Optic Nerve Plays a Major Role in Migraine Pain[dropcap1]A[/dropcap1]t Axon Optics, we conduct clinical studies and keep an eye on studies regarding light and migraine. The results of this particular study are rather striking when you see it for the first time – light can trigger migraine pain even in blind subjects. Part of the study took place in our hometown of Salt Lake City. The study’s co-author, Dr. Kathleen Digre, is a researcher at the University of Utah.
For many people, light plays a significant role in either triggering or exacerbating migraines. Because we use our eyes to see, it’s easy to think of migraines being triggered by the visual or image-making effects of light. But the study by researchers at Harvard Medical School and the University of Utah found light causes migraines even in non-seeing subjects, indicating a much more complex nerve response that doesn’t depend on the image-making aspect of vision and sight.
Light Triggers Migraine in Blind Subjects[dropcap1]F[/dropcap1]or anyone who’s ever had a migraine, the idea that light can cause migraines to occur or become worse is nothing new; but the concept of light as a nerve stimulator independent of sight and vision is still being explored. In the current study, the researchers evaluated the effects of light in 15 blind women and 5 blind men who suffer migraines. Aside from blindness, the people in the study had similar demographics to migraine sufferers who were not blind.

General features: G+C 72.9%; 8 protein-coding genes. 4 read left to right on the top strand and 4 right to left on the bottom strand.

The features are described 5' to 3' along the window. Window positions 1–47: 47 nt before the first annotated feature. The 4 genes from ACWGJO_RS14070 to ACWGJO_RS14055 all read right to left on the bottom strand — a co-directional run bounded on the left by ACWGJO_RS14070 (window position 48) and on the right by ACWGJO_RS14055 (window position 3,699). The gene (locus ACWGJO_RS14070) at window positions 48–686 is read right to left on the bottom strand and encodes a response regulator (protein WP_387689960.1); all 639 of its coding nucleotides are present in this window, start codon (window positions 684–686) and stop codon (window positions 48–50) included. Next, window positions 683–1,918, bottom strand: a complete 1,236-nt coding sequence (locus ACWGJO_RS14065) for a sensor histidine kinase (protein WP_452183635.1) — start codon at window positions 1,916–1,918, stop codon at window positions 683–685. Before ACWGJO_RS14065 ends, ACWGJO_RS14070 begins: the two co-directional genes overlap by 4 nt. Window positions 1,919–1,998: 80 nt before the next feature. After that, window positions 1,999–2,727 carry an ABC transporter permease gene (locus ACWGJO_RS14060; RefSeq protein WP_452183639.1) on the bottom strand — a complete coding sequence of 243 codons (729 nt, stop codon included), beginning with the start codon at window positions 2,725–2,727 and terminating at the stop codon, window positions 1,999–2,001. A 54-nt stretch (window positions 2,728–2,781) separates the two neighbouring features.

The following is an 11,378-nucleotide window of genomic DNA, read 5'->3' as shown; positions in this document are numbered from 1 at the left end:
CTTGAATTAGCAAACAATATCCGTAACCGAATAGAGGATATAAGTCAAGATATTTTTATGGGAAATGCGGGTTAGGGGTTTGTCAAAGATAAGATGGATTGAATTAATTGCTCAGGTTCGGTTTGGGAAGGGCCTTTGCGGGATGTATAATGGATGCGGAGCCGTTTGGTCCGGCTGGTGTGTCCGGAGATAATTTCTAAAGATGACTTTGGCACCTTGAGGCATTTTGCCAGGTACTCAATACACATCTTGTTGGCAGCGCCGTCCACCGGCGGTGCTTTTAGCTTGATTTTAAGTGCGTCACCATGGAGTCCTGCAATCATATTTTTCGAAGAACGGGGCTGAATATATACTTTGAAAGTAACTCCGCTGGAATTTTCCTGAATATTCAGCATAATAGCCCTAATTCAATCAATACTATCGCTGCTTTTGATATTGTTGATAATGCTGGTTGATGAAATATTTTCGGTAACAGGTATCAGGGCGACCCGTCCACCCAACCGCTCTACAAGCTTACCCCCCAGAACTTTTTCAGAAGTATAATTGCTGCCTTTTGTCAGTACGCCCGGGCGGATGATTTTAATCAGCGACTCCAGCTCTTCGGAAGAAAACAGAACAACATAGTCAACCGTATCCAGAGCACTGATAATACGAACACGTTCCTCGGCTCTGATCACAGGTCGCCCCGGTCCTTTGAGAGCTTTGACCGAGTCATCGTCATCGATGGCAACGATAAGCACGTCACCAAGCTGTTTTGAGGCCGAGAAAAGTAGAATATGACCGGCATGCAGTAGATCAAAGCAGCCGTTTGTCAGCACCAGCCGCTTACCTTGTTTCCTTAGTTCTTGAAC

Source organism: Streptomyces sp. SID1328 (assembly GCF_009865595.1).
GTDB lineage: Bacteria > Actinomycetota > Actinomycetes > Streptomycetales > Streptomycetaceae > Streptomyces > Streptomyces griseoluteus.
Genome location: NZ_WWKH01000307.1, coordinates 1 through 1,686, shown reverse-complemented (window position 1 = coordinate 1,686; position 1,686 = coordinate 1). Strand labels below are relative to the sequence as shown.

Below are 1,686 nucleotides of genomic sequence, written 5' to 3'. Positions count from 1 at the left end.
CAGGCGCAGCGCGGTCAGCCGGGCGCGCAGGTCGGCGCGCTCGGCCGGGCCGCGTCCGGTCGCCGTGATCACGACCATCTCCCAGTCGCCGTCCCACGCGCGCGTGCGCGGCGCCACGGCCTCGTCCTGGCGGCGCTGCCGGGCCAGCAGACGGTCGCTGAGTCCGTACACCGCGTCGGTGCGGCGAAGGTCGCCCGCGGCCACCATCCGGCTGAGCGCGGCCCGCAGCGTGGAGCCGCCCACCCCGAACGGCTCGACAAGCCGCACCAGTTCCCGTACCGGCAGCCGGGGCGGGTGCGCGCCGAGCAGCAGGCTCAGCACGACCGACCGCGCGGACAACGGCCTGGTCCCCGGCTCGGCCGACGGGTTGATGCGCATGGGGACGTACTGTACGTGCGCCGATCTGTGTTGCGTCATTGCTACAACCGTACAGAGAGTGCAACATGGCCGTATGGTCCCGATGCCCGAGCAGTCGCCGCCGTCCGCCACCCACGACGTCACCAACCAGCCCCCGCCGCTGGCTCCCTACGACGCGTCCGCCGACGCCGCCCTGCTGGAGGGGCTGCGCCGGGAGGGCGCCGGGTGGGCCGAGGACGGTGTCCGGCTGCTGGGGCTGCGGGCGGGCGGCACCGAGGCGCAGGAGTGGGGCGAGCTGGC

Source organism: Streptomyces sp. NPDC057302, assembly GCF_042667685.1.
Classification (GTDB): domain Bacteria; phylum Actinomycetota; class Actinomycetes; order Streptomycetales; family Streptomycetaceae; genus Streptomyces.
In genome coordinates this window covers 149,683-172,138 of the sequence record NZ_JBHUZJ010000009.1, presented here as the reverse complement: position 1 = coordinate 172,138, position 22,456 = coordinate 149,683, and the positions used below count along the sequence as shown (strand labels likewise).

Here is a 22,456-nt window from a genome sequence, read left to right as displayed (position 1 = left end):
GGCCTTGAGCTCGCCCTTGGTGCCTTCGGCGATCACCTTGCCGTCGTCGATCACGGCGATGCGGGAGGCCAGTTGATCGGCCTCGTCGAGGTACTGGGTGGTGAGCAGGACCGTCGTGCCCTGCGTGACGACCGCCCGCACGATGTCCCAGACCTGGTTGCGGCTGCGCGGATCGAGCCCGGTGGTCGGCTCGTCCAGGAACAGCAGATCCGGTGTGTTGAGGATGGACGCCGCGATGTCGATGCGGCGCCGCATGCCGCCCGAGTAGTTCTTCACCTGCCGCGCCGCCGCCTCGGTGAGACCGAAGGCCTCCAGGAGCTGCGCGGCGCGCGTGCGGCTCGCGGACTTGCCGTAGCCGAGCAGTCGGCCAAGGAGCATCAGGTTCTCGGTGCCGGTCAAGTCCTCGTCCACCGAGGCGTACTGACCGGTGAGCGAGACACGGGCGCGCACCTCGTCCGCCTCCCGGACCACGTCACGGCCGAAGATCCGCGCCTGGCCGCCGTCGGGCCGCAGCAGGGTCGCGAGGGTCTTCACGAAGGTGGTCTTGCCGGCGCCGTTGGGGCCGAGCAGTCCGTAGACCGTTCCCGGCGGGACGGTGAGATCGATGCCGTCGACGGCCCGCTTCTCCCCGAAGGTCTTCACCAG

Six of the subjects who had no light perception at all due to optic nerve damage or removal were unaffected by light during their migraine episodes, suggesting the retina plays a role even when the eyes don’t “see.” The remaining 14 subjects were able to detect bright lights directed at their faces, and had significant reactions when light was shone on them during migraine attacks. Using a subjective scale from 0 to 10, these subjects rated migraines at an average of 9.2 in a lighted environment compared to 6.2 in a dark environment.
The researchers say their results underscore the presence and role of pathways triggered by the optic nerve that are not related to image formation, and also indicate people who suffer from migraines may be more sensitive to these effects. Overall, the study underscores the importance of wearing protective eyewear to cut down on light brightness and glare as an important tool in helping to avoid migraines and in modulating or reducing symptoms when headaches do occur.
Blocking Painful Light[dropcap1]D[/dropcap1]oes that mean migraine sufferers need to wear dark lenses at all times to prevent migraines from occurring? No – not all types of light cause painful symptoms, and the key to avoiding migraines or reducing symptoms when they do occur is to wear lenses that block the types of light that trigger pain.
Axon Optics’ therapeutic eyewear was designed specifically for that purpose; in fact, a study conducted by researchers in England found the lenses reduced the number of migraines from six to two per month in the subjects they tested.
If you suffer from migraines, find out about Axon Optics’ migraine glasses and how they could help you reduce your headaches and your symptoms.
Noseda R, Kainz V, Jakubowski M, et al. A neural mechanism for exacerbation of headache by light. Nature neuroscience. 2010;13(2):239-245. doi:10.1038/nn.2475.